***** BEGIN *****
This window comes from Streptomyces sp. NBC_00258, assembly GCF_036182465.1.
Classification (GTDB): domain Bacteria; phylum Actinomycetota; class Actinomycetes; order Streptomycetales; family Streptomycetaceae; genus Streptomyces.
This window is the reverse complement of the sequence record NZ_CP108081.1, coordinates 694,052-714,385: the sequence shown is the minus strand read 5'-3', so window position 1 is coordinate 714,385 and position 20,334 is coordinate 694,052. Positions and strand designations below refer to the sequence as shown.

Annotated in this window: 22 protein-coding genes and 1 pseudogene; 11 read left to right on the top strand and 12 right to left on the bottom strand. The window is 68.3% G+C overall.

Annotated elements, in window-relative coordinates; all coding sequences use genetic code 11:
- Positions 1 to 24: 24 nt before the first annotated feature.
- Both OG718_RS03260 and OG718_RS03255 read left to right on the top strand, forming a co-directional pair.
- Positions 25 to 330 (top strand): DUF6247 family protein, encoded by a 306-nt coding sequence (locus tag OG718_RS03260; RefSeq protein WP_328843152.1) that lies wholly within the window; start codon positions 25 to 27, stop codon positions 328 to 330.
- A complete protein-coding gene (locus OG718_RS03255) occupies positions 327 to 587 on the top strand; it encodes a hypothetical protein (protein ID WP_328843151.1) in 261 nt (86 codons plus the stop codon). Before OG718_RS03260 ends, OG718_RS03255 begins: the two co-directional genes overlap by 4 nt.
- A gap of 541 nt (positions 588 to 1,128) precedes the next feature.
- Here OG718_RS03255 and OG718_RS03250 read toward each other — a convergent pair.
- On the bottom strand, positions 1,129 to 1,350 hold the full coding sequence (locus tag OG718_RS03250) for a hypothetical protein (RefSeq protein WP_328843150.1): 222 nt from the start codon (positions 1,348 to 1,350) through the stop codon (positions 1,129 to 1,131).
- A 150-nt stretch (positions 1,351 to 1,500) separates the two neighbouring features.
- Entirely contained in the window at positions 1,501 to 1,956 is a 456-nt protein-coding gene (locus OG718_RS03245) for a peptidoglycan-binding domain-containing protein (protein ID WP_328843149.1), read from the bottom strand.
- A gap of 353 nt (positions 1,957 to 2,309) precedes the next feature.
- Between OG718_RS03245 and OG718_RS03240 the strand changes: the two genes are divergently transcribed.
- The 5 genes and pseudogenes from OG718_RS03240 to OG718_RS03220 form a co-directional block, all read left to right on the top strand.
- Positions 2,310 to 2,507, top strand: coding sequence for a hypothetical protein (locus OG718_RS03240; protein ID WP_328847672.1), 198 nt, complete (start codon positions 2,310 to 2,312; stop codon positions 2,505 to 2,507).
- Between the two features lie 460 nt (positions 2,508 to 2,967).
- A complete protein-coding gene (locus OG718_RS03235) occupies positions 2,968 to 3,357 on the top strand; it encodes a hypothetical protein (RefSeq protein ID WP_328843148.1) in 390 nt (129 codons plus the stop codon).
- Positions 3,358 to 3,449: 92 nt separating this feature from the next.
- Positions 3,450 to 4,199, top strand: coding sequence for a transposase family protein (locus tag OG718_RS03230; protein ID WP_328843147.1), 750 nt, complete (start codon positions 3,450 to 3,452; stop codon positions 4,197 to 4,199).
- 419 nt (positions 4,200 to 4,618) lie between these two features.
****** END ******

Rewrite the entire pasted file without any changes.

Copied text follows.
This window comes from Streptomyces sp. NBC_00258, assembly GCF_036182465.1.
Classification (GTDB): domain Bacteria; phylum Actinomycetota; class Actinomycetes; order Streptomycetales; family Streptomycetaceae; genus Streptomyces.
This window is the reverse complement of the sequence record NZ_CP108081.1, coordinates 694,052-714,385: the sequence shown is the minus strand read 5'-3', so window position 1 is coordinate 714,385 and position 20,334 is coordinate 694,052. Positions and strand designations below refer to the sequence as shown.

Annotated in this window: 22 protein-coding genes and 1 pseudogene; 11 read left to right on the top strand and 12 right to left on the bottom strand. The window is 68.3% G+C overall.

Annotated elements, in window-relative coordinates; all coding sequences use genetic code 11:
- Positions 1 to 24: 24 nt before the first annotated feature.
- Both OG718_RS03260 and OG718_RS03255 read left to right on the top strand, forming a co-directional pair.
- Positions 25 to 330 (top strand): DUF6247 family protein, encoded by a 306-nt coding sequence (locus tag OG718_RS03260; RefSeq protein WP_328843152.1) that lies wholly within the window; start codon positions 25 to 27, stop codon positions 328 to 330.
- A complete protein-coding gene (locus OG718_RS03255) occupies positions 327 to 587 on the top strand; it encodes a hypothetical protein (protein ID WP_328843151.1) in 261 nt (86 codons plus the stop codon). Before OG718_RS03260 ends, OG718_RS03255 begins: the two co-directional genes overlap by 4 nt.
- A gap of 541 nt (positions 588 to 1,128) precedes the next feature.
- Here OG718_RS03255 and OG718_RS03250 read toward each other — a convergent pair.
- On the bottom strand, positions 1,129 to 1,350 hold the full coding sequence (locus tag OG718_RS03250) for a hypothetical protein (RefSeq protein WP_328843150.1): 222 nt from the start codon (positions 1,348 to 1,350) through the stop codon (positions 1,129 to 1,131).
- A 150-nt stretch (positions 1,351 to 1,500) separates the two neighbouring features.
- Entirely contained in the window at positions 1,501 to 1,956 is a 456-nt protein-coding gene (locus OG718_RS03245) for a peptidoglycan-binding domain-containing protein (protein ID WP_328843149.1), read from the bottom strand.
- A gap of 353 nt (positions 1,957 to 2,309) precedes the next feature.
- Between OG718_RS03245 and OG718_RS03240 the strand changes: the two genes are divergently transcribed.
- The 5 genes and pseudogenes from OG718_RS03240 to OG718_RS03220 form a co-directional block, all read left to right on the top strand.
- Positions 2,310 to 2,507, top strand: coding sequence for a hypothetical protein (locus OG718_RS03240; protein ID WP_328847672.1), 198 nt, complete (start codon positions 2,310 to 2,312; stop codon positions 2,505 to 2,507).
- Between the two features lie 460 nt (positions 2,508 to 2,967).
- A complete protein-coding gene (locus OG718_RS03235) occupies positions 2,968 to 3,357 on the top strand; it encodes a hypothetical protein (RefSeq protein ID WP_328843148.1) in 390 nt (129 codons plus the stop codon).
- Positions 3,358 to 3,449: 92 nt separating this feature from the next.
- Positions 3,450 to 4,199, top strand: coding sequence for a transposase family protein (locus tag OG718_RS03230; protein ID WP_328843147.1), 750 nt, complete (start codon positions 3,450 to 3,452; stop codon positions 4,197 to 4,199).
- 419 nt (positions 4,200 to 4,618) lie between these two features.